EDITOR’S LETTER Research to Reflect On

Have boards, as they are currently constituted and constructed, reached some kind of use-by date? Can they deliver on the expectations legislatively required of them? Or is there new corporate governance model waiting somewhere in the wings that will effectively ensure both organisational performance and compliance? These are some of the questions thrown up by the findings from some leading-edge research into board effectiveness. The findings, based on responses from around 600 New Zealand directors, suggest that boards play second fiddle to management and their influence and effectiveness is compromised by the ways in which these two hierarchies interact, access information and influence the decision-making processes. It is an intriguing study by the Centre for Corporate and Institutional Governance at Massey University’s Albany campus, and looks set to be repeated in Australia later this year or early next.
The researchers, Massey’s professor of corporate governance and leadership Nick van der Walt and senior lecturer Coral Ingley, were struck by the extent to which directors feel they have limited influence over what is going on inside the organisations they govern. Given this uncertainty van der Walt wonders if we shouldn’t be thinking about “changing board architecture”. The research is timely. The critical debate over just how far New Zealand should go on adopting more prescriptive governance rules and regulations is not over. So far we have only set of principles and guidelines handed down by the Commerce Commission as basis for additional compliance reform. New Zealand has not moved to adopt the rigid regulatory impositions of America’s Sabanes-Oxley Act for example.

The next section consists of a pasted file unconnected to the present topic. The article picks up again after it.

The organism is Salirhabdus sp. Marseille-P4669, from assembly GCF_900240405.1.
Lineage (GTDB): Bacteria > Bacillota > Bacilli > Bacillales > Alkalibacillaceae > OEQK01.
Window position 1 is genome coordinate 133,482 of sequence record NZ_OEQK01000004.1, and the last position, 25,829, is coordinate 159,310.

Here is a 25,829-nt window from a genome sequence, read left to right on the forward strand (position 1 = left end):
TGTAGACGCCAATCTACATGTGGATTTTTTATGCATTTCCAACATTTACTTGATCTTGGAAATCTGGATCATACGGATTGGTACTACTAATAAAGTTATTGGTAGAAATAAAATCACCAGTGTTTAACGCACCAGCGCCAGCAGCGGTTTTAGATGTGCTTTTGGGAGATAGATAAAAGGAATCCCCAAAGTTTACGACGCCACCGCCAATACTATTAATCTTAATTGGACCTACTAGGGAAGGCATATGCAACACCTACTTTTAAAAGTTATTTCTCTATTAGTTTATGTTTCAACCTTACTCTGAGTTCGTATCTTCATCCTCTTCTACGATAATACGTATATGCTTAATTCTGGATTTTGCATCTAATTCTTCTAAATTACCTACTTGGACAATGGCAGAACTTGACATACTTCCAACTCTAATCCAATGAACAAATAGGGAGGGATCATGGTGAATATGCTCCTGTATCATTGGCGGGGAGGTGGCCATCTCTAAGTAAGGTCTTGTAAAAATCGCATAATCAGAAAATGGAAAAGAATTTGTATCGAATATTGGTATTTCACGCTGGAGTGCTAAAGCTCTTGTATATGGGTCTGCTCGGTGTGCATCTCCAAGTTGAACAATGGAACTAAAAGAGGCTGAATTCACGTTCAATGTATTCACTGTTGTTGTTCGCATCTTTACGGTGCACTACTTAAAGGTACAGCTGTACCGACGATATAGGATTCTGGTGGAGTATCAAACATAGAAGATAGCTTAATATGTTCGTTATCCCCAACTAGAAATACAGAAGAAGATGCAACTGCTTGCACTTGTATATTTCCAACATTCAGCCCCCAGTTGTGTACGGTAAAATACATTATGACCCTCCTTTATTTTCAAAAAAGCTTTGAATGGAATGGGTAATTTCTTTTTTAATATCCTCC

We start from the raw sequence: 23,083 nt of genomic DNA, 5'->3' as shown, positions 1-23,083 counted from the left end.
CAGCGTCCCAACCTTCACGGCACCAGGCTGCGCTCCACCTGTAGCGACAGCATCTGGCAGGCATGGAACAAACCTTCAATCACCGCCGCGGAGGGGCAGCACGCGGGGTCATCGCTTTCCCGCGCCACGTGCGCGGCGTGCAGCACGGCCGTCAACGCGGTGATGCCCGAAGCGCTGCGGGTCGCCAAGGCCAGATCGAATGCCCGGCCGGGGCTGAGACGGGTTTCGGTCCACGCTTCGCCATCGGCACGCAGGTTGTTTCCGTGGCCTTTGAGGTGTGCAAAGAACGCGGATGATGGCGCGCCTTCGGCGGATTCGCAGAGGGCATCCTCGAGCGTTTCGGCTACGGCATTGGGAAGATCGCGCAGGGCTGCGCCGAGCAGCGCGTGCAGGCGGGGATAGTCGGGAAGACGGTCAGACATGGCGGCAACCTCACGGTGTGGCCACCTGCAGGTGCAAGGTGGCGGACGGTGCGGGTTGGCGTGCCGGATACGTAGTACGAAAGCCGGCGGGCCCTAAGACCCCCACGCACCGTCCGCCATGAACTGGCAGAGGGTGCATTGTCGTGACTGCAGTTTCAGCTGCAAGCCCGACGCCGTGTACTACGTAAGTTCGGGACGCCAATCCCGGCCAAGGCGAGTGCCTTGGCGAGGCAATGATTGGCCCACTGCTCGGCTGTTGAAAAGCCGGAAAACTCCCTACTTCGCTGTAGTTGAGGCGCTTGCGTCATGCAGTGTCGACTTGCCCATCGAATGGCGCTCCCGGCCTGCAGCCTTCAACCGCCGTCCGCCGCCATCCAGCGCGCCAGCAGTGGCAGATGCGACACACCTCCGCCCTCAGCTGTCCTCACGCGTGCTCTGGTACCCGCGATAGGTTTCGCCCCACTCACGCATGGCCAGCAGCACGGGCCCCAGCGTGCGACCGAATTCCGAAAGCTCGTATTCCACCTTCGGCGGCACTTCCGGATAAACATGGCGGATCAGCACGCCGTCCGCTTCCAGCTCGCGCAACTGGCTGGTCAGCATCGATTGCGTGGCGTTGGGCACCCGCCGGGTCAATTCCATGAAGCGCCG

The research offers some valuable new insights. There are, as the researchers point out, issues about board architecture and the whole nature of legislation relating to governance and compliance and the real power that directors do or do not have. The world in which organisations of every shape, size and focus operate is rapidly changing. The evidence of this research suggests that the corporate governance model is not ‘one size fits all’ creation. The researchers set out to better understand the nature of board and management interaction; to investigate risk and how directors think strategically; to get fix on the effectiveness of board control over key performance measures and to understand the dynamics of director interaction, particularly in board meetings.
There is growing volume of literature on re-thinking boards. But, as van der Walt says, “when you try to get to grips with it there is nothing very specific there. We are dealing with dated models, considering the speed with which organisations are moving and changing. I think there is room for change.” This issue of The Director publishes highlights from the Massey research. It is grist for the debate on the future of boards. There might also be room, as another article in this issue suggests, not just for new governance model but for “uniquely Kiwi one”. Turn to pages 8 and 22 to read about it.

The Director is published with the sponsorship support of Sheffield Ltd and Simpson Grierson. Ian Taylor (left), managing director of Sheffield, and Robert Fisher, chairman, Simpson Grierson.

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